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Nursing Home Reforms Proposed In Wake of COVID-19 Failures

Two U.S. Senators want new nursing home reforms enacted in the wake of widespread failures during the COVID-19 pandemic, which has killed more than 94,000 nursing home residents and employees in less than a year.

On November 17, U.S. Senators Bob Casey, a Democrat, and Pat Toomey, a Republican, both from Pennsylvania, issued a joint press release announcing a bipartisan bill intended to address problems at the worst performing elderly care facilities in the country.

The Nursing Home Reform Modernization Act of 2020 (S. 4866) (PDF) would specifically expand the oversight over nursing homes which have been designated as Special Focus Facilities, by the U.S. Centers for Medicare and Medicaid Services, due to a record of repeated poor performance in inspections and evaluations.

“We have an imperative to help nursing homes residents and workers amid this public health crisis, and we must also improve care quality in nursing facilities—especially those that have a consistent pattern of failing safety and care standards,” Senator Casey said in the press release. “We have an obligation to these residents and workers to curb the rapid spread of COVID-19 and keep them safe.”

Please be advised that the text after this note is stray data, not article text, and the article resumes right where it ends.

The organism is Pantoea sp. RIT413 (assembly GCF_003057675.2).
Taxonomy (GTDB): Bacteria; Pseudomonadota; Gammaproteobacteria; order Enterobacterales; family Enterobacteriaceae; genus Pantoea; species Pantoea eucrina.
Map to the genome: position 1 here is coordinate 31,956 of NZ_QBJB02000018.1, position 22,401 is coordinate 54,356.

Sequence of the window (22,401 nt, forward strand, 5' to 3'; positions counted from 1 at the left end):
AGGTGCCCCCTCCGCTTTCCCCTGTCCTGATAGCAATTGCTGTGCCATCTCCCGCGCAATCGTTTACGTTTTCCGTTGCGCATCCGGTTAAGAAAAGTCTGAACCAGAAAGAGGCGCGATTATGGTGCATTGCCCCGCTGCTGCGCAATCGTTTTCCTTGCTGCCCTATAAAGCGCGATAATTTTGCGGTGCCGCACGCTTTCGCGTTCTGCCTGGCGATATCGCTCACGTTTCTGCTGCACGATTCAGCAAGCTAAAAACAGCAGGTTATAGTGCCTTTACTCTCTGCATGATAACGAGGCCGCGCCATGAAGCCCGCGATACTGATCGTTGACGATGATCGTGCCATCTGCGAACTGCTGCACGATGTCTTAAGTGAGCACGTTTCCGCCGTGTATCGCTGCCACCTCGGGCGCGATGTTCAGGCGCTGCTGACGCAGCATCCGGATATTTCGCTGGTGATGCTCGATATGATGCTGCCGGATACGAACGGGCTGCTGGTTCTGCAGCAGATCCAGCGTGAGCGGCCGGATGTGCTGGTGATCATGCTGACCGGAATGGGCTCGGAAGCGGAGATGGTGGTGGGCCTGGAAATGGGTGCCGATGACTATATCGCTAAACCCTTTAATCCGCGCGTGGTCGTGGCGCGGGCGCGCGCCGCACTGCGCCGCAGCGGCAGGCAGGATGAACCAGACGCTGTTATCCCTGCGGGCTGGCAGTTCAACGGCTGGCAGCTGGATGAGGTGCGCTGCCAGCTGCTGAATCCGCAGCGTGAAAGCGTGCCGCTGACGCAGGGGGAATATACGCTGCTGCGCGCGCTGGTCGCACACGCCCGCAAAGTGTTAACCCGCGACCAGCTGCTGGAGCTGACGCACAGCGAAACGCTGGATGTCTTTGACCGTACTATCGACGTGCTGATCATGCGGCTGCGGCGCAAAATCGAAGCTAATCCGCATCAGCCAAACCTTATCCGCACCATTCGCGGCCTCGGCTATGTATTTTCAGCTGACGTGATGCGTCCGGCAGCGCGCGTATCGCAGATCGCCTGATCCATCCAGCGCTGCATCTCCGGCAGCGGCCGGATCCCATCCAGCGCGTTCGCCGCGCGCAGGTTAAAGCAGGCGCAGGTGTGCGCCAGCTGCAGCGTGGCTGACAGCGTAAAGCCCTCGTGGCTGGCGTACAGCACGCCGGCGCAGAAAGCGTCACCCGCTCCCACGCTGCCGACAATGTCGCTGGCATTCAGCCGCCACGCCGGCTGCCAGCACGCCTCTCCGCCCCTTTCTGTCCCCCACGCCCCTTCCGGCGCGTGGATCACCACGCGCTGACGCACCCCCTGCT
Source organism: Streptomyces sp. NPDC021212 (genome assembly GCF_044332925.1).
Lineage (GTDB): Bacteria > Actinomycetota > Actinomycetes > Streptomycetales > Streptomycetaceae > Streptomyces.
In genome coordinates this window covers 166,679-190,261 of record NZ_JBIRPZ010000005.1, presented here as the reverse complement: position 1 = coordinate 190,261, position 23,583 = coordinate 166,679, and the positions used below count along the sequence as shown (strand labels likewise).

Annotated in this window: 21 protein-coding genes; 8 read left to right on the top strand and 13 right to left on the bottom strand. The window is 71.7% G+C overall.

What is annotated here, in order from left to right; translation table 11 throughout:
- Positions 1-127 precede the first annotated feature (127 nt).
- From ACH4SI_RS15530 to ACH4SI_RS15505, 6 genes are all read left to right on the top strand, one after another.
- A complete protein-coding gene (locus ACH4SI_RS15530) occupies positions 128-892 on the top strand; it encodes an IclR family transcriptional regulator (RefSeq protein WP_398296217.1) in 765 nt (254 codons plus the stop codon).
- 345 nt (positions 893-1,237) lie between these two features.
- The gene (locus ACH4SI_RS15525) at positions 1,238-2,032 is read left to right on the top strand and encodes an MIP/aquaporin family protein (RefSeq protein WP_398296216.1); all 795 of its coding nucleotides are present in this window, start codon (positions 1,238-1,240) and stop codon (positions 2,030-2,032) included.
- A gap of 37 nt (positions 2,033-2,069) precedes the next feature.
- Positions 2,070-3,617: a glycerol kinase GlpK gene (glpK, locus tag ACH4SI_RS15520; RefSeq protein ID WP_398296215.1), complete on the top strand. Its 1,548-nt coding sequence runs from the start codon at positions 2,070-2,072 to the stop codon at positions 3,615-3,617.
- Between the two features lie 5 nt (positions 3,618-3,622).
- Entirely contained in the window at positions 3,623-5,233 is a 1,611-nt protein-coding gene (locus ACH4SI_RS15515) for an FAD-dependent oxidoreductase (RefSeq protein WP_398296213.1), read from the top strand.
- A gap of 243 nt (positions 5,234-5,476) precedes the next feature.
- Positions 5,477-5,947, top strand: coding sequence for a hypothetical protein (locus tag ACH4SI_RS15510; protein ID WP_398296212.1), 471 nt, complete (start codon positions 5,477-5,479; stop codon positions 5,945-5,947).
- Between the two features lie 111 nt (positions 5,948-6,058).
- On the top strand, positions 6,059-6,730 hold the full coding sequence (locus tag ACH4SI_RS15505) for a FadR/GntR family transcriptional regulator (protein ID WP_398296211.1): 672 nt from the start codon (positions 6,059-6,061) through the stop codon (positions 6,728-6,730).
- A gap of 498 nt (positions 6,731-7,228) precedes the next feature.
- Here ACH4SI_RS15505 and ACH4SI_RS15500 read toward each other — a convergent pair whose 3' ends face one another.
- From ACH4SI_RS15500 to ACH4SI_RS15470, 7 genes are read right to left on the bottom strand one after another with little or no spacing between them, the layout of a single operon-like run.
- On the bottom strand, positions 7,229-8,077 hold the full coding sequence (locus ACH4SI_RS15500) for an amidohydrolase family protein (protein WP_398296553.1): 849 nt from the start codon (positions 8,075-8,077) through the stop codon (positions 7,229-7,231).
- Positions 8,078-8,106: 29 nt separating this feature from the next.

Toomey noted that in Pennsylvania, two thirds of deaths linked to COVID-19 involved nursing home or long-term care facility residents.

The bill comes on the heels of a 2019 report by the two Senators, which found persistent problems at nursing homes with poor performance records, including examples of nursing home neglect and nursing home abuse.

It also comes after increasing concerns about how nursing homes have dealt with the coronavirus pandemic.

With more than 1.3 million residents in over 15,000 Medicare and Medicaid-certified nursing homes throughout the United States, significant attention has been placed on COVID-19’s progress through nursing homes, which have been hard hit. Many experts have claimed nursing homes were hit the hardest due to low levels of staffing, a lack of preparation, and the elderly’s increased vulnerability to the effects of the virus.

In August, the U.S Centers for Medicare and Medicaid Services (CMS) released a report indicating nursing home and long term health care facilities had reported 216,219 confirmed cases of COVID-19, with another 129,338 suspected cases. Of the confirmed cases, a total of 53,196 COVID-19 related deaths were reported.

The U.S. Centers for Disease Control and Prevention published a study in September, highlighting a link between COVID-19 and nursing home quality of care, indicating facilities which scored better in federal ratings have been less likely to experience severe outbreaks at their facilities.

Federal investigators are exploring the possibility of nursing home neglect playing a role in the COVID-19 outbreak, which was first detected in a nursing home in Washington State that became the epicenter for the U.S. pandemic. Investigators say the nursing home failed to respond to the outbreak adequately, placing residents in jeopardy of illness and death.

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